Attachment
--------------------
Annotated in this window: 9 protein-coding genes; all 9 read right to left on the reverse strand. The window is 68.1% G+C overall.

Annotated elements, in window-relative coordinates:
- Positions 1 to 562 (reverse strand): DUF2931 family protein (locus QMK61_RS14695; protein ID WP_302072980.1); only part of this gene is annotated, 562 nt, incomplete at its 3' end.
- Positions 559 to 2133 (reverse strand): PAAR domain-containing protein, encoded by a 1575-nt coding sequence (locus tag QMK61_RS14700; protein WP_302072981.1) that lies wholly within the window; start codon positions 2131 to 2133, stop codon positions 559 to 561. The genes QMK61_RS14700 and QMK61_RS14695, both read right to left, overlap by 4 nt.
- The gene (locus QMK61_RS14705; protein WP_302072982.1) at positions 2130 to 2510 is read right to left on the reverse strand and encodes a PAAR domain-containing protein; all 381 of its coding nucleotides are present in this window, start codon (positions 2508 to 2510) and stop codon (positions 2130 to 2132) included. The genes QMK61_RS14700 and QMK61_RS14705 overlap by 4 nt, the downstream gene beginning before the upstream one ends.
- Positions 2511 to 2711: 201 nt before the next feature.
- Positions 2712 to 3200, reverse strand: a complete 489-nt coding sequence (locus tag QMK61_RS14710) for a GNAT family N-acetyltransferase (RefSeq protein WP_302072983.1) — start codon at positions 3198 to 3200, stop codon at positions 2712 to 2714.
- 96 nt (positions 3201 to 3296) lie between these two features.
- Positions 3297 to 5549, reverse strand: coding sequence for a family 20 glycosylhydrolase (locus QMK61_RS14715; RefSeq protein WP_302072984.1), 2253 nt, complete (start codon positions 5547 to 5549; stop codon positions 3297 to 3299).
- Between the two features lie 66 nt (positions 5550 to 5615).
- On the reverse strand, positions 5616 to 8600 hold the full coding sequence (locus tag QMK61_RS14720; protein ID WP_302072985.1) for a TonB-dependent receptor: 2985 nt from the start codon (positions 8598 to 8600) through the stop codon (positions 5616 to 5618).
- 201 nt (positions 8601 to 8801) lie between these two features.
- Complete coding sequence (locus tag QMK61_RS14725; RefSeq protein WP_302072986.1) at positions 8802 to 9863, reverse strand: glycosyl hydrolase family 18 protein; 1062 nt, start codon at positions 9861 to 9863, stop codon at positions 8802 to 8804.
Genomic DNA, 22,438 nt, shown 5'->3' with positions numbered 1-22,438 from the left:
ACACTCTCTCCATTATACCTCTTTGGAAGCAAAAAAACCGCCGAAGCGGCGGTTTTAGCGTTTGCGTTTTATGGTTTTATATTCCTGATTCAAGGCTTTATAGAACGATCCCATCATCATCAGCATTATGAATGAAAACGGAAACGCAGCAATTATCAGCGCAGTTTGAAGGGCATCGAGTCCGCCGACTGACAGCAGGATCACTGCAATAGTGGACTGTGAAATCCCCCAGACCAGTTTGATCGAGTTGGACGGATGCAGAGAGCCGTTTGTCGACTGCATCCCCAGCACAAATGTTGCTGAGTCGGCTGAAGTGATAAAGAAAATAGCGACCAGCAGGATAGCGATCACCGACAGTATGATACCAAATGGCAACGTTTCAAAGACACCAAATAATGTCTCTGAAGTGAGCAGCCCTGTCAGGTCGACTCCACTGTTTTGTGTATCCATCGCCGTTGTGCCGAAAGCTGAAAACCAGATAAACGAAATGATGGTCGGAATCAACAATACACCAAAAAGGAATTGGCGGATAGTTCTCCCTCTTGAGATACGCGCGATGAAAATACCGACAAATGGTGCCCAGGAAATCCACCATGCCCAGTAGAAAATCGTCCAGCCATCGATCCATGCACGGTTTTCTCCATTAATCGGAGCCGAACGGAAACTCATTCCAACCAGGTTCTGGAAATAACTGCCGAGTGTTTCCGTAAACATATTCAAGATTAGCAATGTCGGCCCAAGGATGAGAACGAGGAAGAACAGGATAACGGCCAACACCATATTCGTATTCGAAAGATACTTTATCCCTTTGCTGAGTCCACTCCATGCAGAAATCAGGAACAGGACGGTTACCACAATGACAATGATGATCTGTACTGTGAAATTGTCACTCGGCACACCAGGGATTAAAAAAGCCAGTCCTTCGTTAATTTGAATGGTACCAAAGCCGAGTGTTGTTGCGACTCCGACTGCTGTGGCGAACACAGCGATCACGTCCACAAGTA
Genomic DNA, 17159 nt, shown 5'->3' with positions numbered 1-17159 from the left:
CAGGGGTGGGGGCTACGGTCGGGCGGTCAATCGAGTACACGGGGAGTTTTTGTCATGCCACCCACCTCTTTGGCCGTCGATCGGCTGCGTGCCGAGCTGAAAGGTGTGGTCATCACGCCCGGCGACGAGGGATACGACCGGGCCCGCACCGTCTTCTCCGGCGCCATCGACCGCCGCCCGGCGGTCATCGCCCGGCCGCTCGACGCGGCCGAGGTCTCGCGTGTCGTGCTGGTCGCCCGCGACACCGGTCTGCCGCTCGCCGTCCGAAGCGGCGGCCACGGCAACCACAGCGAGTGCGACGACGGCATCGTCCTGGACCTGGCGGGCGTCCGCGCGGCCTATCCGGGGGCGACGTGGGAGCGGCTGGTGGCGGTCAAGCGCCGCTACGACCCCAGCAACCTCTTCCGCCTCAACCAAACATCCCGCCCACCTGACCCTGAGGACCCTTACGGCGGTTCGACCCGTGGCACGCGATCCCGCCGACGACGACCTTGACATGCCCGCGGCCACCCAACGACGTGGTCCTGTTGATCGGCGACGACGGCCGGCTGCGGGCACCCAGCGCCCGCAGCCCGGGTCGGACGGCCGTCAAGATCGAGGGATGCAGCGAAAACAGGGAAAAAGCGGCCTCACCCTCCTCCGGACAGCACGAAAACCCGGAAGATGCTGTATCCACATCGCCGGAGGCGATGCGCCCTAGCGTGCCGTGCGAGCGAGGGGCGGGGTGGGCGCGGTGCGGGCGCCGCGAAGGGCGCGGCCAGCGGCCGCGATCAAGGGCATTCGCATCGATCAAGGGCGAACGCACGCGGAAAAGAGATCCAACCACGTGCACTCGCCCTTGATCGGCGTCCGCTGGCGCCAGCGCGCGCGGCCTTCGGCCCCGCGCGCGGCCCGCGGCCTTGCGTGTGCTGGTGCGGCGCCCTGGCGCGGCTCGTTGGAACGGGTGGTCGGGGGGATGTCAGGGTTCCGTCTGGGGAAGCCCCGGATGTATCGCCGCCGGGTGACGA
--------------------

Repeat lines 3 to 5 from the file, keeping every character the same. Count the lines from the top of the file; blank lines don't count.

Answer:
- Positions 1 to 562 (reverse strand): DUF2931 family protein (locus QMK61_RS14695; protein ID WP_302072980.1); only part of this gene is annotated, 562 nt, incomplete at its 3' end.
- Positions 559 to 2133 (reverse strand): PAAR domain-containing protein, encoded by a 1575-nt coding sequence (locus tag QMK61_RS14700; protein WP_302072981.1) that lies wholly within the window; start codon positions 2131 to 2133, stop codon positions 559 to 561. The genes QMK61_RS14700 and QMK61_RS14695, both read right to left, overlap by 4 nt.
- The gene (locus QMK61_RS14705; protein WP_302072982.1) at positions 2130 to 2510 is read right to left on the reverse strand and encodes a PAAR domain-containing protein; all 381 of its coding nucleotides are present in this window, start codon (positions 2508 to 2510) and stop codon (positions 2130 to 2132) included. The genes QMK61_RS14700 and QMK61_RS14705 overlap by 4 nt, the downstream gene beginning before the upstream one ends.